12. Seagrass-sediment feedbacks in shallow coastal lagoons

    Science.gov (United States)

    Carr, J. A.; D'Odorico, P.; McGlathery, K.; Wiberg, P.

    2009-12-01

    Shallow coastal lagoons are environments where a delicate equilibrium exists between water quality and sea grass cover. Seagrass cover limits the resuspension of bed sediments thereby favoring a clearer water column. These conditions allow for the penetration of adequate levels of light, which in turn, is fundamental for the survival of seagrass. It is still unclear what role this positive feedback may play in the dynamics and restoration of seagrass communities. Positive feedbacks are often associated with the existence of bistable dynamics in ecosystems. In this specific case a bare and a fully vegetated sediment bed could be both stable states of the system. This study develops a one dimensional hydrodynamic model of vegetation-sediment-water flow interactions to investigate the strengths of positive feedbacks between sea grass cover, stabilization of bed sediments, turbidity of the water column, and the existence of a favorable light environment for seagrasses. The model is applied to Hog Island Bay, a shallow coastal lagoon on the eastern shore of Virginia. The effects of temperature, eutrophication, and bed grain size on bistability of seagrass ecosystems in the lagoon are explored. The results indicate that under typical conditions, seagrass is stable in water depths < 2.2 m (51% of the bay bottom deep enough for seagrass growth) and bistable conditions exist for depths of 2.2 - 3.6 m (23% of bay) where the preferred state depends in initial seagrass cover. The remaining 26% of the bay is too deep to sustain seagrass. Decreases in sediment size and increases in water temperature and degree of eutrophication shift the bistable range to shallower depths, with more of the bay bottom unable to sustain seagrass.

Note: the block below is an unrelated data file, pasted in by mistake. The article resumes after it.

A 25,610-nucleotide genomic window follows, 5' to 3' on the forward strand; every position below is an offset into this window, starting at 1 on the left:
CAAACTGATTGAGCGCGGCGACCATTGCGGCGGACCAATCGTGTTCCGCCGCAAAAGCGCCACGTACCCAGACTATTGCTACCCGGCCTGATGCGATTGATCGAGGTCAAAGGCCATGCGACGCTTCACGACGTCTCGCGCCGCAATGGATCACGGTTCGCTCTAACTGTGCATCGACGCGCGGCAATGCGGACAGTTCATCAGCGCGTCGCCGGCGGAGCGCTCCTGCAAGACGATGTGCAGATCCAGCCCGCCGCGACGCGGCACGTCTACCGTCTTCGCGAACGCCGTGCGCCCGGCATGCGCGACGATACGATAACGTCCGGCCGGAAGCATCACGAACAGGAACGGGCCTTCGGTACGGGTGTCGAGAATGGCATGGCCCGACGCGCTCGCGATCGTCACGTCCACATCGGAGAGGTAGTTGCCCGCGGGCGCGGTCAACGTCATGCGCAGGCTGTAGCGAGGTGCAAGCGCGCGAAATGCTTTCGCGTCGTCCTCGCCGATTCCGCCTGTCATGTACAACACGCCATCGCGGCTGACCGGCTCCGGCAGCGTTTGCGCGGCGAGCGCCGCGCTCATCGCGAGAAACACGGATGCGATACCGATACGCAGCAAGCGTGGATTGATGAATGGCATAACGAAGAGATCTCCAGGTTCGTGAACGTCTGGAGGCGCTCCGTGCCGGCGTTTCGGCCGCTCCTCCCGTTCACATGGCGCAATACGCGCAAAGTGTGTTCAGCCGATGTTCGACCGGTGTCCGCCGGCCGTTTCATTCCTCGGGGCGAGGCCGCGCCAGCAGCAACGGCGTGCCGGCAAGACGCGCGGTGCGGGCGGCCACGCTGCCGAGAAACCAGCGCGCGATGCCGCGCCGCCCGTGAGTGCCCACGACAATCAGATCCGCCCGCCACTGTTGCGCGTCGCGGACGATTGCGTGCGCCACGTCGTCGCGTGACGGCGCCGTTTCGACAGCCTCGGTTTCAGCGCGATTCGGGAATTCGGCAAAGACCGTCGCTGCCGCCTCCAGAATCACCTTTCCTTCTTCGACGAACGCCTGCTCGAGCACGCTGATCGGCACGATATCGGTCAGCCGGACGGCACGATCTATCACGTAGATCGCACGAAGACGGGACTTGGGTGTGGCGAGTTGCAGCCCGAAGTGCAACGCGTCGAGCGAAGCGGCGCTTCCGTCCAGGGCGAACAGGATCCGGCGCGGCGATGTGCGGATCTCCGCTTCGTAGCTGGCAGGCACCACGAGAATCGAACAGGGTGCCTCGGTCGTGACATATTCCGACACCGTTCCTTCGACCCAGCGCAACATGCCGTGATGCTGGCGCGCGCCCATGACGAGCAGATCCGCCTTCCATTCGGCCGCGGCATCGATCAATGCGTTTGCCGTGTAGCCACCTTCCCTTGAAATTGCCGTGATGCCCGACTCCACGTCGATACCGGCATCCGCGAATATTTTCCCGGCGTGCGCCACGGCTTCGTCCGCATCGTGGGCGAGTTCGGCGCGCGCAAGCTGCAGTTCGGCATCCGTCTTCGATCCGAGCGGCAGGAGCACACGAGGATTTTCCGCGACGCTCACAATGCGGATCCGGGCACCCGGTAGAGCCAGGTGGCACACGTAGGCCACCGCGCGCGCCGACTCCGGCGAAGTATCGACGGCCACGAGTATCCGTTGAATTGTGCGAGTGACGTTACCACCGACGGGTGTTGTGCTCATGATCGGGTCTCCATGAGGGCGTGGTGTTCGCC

13. /sup 210/Pb in a tropical coastal lagoon sediment core

    Energy Technology Data Exchange (ETDEWEB)

    Paez-Osuna, F.; Mandelli, E.F. (Universidad Nacional Autonoma de Mexico, Sinaloa. Inst. de Ciencias del Mar y Limnologia)

    1985-03-01

    Excess /sup 210/Pb in a core from a Mexican Coastal Lagoon, which has no connection with the sea shows a small but measurable decay over the length of the core; when different approaches were compared significant differences in the values for the sedimentation rate are obtained. The best coefficient correlation was calculated when corrected /sup 210/Pb activity for the uneven distribution of organic matter and cumulative inorganic weight is considered. Time frames in the sedimentary column were in agreement between the /sup 210/Pb calculated time and the appearance of shell fragments probably associated with the disturbances caused by the 1961 hurricane Tara. The surface accumulation rate is equivalent to a mean deposition of 262.5 g m/sup -2/ yr/sup -1/ of organic matter which is minor but comparable to some salt marshes of United States.

  14. Eutrophication in coastal areas of the Mar Menor lagoon: The mitigation role of the salt marshes.

    OpenAIRE

    Álvarez Rogel, José; Jiménez Cárceles, Francisco José; Egea Nicolás, Consuelo; María Cervantes, Antonio; Conesa Alcaraz, Hector Miguel; González Alcaraz, María Nazaret

    2011-01-01